means 'to take' or 'operation' or 'to undertake' which indicates the minimum characteristics of an
entrepreneur. The French economist Richard Cotillion is generally accredited with being the first to
coin the phrase in the context of what we view today as 'entrepreneurship' in about 1730 (Ahmad &
th th
Seymour, 2006). Further they pointed out that in 19 and 20 century many eminent economists and
scholars including Adam Smith, Alfred Marshall and frank etc. elaborated on Cotillion's
contribution, adding leadership and recognizing entrepreneurship through organization ,but the key
tenets of risk taking and profit were nearly always retained as important features of
In this era of global work practices and technological innovations, there are individuals who
always 'think outside the box'. These individuals have a passion for novelty and like to distinguish
themselves from the others. Legendary world entrepreneurs like Bill Gates, Steve Jobs, Narayana
Murthy and young entrepreneurs like Larry Page, Sergey Brin (co-founders of Google) and Mark
Zuckerberg (CEO of Facebook) have set the bar for being the most inspirational and influential
entrepreneurs in their respective fields. Balasubramanian ( 2012) argued that entrepreneurship is a
key facet of any nation's economy and is the crucial driver for employment and economic growth. It
touches human lives through introduction of new technologies, products and services. Entrepreneurs,
through their creativity and dogmatic approach to overcome failure, improve the world by
innovation and help build a society that is richer, socially adept and technically advanced.
Entrepreneurship Education: Concept and Meaning
A definition is a starting point to a full understanding of the phenomena under discussion.
Through it one may be able to discover the essence, concerns and objectives of the phenomena too.
Similarly , the essence, concerns and objectives of entrepreneurship as a field of study (Hytti
2002;Hytti and O'Gorman, 2004; Jones and English, 2004; Henry et al., 2005a, b; Gartner, 1990) can
be speculated here. These basic issues, emanating from a definition may be taken later to be the basis
for conceptually aligning entrepreneurship education with the appropriate target audience, course
contents and teaching methodologies. However, for the sake of convenience , here opinion of some
reviewers in the field are being reflected in forthcoming paragraph.
By reviewing the existing literature conflicting sides of entrepreneurship schools of thoughts,
and an inherent lack of a common definition of entrepreneurship has been found (Sexton and
Bowman, 1984). A debate was noticed in the application of terms like entrepreneurship education
versus enterprise education (Hynes, 1996; Garavan and O'Cinneide, 1994a, b.) also a substitution of
entrepreneurship education with entrepreneurial education (Jones and English, 2004. Garavan and
O'Cinneide (1994a, b) argue that there is a conceptual difference between entrepreneurship
education and enterprise education: the former has to do with creating an attitude of self-reliance and
the later is for creating opportunity-seeking individuals. But to others, like Gibb (1993) as cited in
Fank et al.(2005), the two terms are conceptually the same, but contextually different. According to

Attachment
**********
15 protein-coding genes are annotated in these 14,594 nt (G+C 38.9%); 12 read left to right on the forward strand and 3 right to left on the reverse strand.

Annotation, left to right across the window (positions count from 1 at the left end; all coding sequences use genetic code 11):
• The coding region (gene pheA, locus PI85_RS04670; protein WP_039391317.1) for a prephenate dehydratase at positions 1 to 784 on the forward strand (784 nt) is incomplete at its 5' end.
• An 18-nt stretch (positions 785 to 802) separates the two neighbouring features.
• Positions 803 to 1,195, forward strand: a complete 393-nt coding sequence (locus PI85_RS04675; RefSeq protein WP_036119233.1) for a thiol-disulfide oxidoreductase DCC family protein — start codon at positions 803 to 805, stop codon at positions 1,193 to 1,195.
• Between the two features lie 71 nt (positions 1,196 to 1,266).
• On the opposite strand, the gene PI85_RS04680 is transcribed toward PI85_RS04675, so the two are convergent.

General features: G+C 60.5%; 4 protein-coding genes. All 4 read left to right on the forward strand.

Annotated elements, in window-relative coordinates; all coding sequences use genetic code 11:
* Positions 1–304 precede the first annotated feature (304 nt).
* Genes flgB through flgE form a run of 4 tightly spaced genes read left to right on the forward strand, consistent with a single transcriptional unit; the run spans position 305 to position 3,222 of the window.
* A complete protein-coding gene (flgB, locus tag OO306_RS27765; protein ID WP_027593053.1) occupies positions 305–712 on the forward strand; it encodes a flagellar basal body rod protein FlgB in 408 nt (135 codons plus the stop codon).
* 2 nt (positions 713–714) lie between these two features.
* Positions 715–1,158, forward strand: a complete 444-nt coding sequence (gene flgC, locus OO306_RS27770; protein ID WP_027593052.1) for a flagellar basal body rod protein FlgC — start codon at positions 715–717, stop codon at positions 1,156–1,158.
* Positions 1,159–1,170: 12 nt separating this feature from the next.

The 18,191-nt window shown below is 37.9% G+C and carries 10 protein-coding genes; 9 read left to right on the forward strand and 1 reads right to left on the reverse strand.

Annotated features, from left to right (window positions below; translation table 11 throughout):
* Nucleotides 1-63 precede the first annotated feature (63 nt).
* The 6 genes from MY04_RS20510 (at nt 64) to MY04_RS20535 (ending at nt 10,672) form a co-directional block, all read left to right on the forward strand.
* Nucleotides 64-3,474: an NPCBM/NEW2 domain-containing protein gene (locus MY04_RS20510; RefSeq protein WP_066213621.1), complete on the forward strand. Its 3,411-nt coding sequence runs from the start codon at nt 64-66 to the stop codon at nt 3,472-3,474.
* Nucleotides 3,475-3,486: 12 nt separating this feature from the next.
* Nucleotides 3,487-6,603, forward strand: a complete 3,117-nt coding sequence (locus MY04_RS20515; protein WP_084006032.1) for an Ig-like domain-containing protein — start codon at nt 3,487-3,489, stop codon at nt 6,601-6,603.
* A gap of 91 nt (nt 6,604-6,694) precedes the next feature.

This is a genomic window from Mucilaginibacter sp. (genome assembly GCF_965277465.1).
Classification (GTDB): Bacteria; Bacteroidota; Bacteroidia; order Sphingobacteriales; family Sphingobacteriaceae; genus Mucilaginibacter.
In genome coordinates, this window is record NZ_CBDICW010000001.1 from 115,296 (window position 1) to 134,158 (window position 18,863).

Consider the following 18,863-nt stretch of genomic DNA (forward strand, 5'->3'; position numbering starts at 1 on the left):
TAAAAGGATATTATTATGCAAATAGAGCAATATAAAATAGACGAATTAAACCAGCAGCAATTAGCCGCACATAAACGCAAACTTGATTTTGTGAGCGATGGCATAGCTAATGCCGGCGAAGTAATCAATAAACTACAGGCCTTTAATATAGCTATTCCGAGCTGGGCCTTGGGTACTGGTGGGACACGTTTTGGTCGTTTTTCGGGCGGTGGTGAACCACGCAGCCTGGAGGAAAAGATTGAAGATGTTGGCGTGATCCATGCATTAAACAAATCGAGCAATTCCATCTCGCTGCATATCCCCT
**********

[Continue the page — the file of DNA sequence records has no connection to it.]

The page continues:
22 | SPIJE, Vol.5, No.1, January 2015
Gibb (1993) as cited in Fank et al. (2005) entrepreneurship education is a term mainly used in
America and Canada, and enterprise education in the UK and Ireland. Another interesting
observation is in the work of Jones and English (2004) who have constantly substituted
entrepreneurship education with entrepreneurial education; and defining it as “a process of providing
individuals with the ability to recognize commercial opportunities and the insight, self-esteem,
knowledge and skills to act on them” (Jones and English, 2004, p. 2 ). Apart from the above
controversy, most of the articles have interchangeably used these terms (entrepreneurship education,
enterprise education or even entrepreneurial education) as Gorman et al. (1997); Wai and Man
(2007) and Hynes (1996) cited in their article. By analysis of different definitions some commonality
can be traced. Contillon (1931) as cited in Ahmad & Seymor (2006); Schumpeter (1934) as cited in
Faoite et al. (2003) and Kirby (2004) characterised entrepreneurs as 'innovator'. While, Drucker
(1985) and NKC (2008) mentioned entrepreneurs as a wealth creator, challenge taker.
Entrepreneurship education is study of source of opportunities and process of discovery (Shane &
venkataraman,2000;NKC,2008;Timmons,1989), in which an individual endeavours ability of
creativity, risk taking and turn their ideas into action (Communication Commission 2006; European
commission 2003;oxford dictionary 2005; and Jones and English 2004). Some researchers have
pointed out that entrepreneurship education is training for uncertain future (Kratko, 1997), which
provides the capabilities of venture creation (Kirby, 2004; Garavan and O'Cinneide, 1994). But the
focus of most of the reviewed literatures on entrepreneurship education is on: fostering
entrepreneurial attitude, skill, managerial attributes (Co and Mitchell, 2006; Henry et al., 2005a;
Galloway et al., 2005; Hytti and O'Gorman, 2004; Kirby, 2004; Bechard and Toulouse, 1998; Gibb,
1993 as cited in Fank et al. 2005; Hills, 1988). Accordingly it has been shown in Figure 1 that 32
percent of the reviewed articles related entrepreneurship education to some kind of educational (or
training) process that is aimed at influencing individuals' attitudes, behaviours, values or intentions
towards entrepreneurship either as a possible career or to enhance among them an appreciation of its
role in the community. An equally strong observation ( 32 percent) related entrepreneurship